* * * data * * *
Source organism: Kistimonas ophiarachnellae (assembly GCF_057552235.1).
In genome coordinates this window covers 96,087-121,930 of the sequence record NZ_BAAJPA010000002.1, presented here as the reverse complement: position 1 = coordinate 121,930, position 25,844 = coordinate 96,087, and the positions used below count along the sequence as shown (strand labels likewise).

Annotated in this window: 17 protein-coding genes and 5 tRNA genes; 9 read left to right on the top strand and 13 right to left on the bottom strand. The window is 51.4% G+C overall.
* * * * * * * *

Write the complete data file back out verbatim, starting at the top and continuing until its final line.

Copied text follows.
Source organism: Kistimonas ophiarachnellae (assembly GCF_057552235.1).
In genome coordinates this window covers 96,087-121,930 of the sequence record NZ_BAAJPA010000002.1, presented here as the reverse complement: position 1 = coordinate 121,930, position 25,844 = coordinate 96,087, and the positions used below count along the sequence as shown (strand labels likewise).

Annotated in this window: 17 protein-coding genes and 5 tRNA genes; 9 read left to right on the top strand and 13 right to left on the bottom strand. The window is 51.4% G+C overall.